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Philippines: Abu Sayyaf Militants Kidnap, Release Mayor’s Relatives

Jeoffrey Maitem
General Santos City, Philippines
2018-06-21
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Philippine marines patrol the shores of Jolo island in search of Abu Sayyaf militants, September 2016.
Philippine marines patrol the shores of Jolo island in search of Abu Sayyaf militants, September 2016.
Ben Hajan/BenarNews

Abu Sayyaf militants kidnapped the stepmother and stepsister of the mayor of a remote town in the southern Philippines but were forced to free them 15 hours later following a massive manhunt, the military said Thursday.

The victims, Addang Tulawie 57, and Edelyn Tulawie, 27, were seized by about 20 heavily armed militants before dawn Wednesday in their home on Jolo island, military officials said.

The two are related to Nebukadnezar Tulawie, the mayor of Jolo’s Talipao town.

Local army chief Brig. Gen. Divino Rey Pabayo, told BenarNews that troops rescued the hostages after launching an operation to free them.

The gunmen had abandoned their captives at dusk, although it was not clear whether there were any casualties, he said.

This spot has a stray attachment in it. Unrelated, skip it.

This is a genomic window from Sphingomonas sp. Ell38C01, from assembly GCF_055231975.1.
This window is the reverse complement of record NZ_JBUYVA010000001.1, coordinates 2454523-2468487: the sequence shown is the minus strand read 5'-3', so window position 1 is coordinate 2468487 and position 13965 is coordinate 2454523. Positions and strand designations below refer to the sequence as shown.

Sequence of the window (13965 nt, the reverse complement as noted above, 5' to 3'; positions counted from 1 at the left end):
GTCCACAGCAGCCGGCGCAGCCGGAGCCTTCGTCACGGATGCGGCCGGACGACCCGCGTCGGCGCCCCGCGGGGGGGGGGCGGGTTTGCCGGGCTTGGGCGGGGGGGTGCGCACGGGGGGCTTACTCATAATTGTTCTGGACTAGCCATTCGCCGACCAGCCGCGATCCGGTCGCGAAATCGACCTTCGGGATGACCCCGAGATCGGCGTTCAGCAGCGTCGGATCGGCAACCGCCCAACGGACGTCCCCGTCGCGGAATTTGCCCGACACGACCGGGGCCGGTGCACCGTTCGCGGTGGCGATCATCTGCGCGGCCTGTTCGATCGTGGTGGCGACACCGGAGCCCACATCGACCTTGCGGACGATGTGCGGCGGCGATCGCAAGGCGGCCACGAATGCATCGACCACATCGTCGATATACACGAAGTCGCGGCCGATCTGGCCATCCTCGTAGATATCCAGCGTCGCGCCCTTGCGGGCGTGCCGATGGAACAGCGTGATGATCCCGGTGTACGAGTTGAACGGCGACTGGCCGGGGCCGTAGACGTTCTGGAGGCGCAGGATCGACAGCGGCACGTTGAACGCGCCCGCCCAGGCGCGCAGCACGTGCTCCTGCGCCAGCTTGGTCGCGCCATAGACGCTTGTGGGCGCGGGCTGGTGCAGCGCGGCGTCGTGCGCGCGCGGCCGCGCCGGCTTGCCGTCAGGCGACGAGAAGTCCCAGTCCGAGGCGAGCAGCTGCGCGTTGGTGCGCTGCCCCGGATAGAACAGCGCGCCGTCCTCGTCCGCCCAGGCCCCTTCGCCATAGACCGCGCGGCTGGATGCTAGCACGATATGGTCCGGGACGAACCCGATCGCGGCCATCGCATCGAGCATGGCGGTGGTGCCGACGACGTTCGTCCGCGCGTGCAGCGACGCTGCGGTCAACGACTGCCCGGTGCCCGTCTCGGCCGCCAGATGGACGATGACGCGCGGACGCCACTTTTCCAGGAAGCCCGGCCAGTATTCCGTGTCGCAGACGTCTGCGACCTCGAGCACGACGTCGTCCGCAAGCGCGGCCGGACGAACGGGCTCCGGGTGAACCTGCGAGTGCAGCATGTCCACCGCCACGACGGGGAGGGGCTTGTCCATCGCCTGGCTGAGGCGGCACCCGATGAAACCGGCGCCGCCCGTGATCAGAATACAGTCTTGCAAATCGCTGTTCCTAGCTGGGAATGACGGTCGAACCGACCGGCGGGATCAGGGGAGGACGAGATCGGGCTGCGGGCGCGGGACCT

“The operating troops were able to rescue the two hostages in the forested area. They were later given a medical check-up and trauma debriefing,” Pabayo said.

The Abu Sayyaf Group (ASG), numbering less than 500 members, was founded in the early 1990s by Abdurajak Abubakar Janjalani, an Afghan-trained Islamic firebrand. The group was set up to fight for a separate Muslim state in the south, but morphed into one of the region’s most notorious criminal groups specializing in kidnappings, bombings and beheadings.

ASG has been blamed for the Philippines’ worst terrorist attacks, including the bombing of a passenger ferry on Manila Bay that left more than 100 dead people dead in 2004.

The group is believed to be holding 12 hostages, including three Indonesians and seven Filipinos. Members beheaded a German and two Canadians over the last two years after they failed to pay millions of dollars in ransom.

The U.S. State Department has designated the Abu Sayyaf Group as a terrorist organization affiliated with Islamic State (IS).

An Abu Sayyaf commander, Isnilon Hapilon, later pledged allegiance to IS. Along with several Filipinos and fighters from Southeast Asia and the Middle East, he led a siege of the southern city of Marawi, leading to a five-month battle that ended shortly after his death in October 2017.

More than 1,200 people, most of them militants, were killed in the fighting.

Mark Navales in Cotabato, Philippines, contributed to this report.

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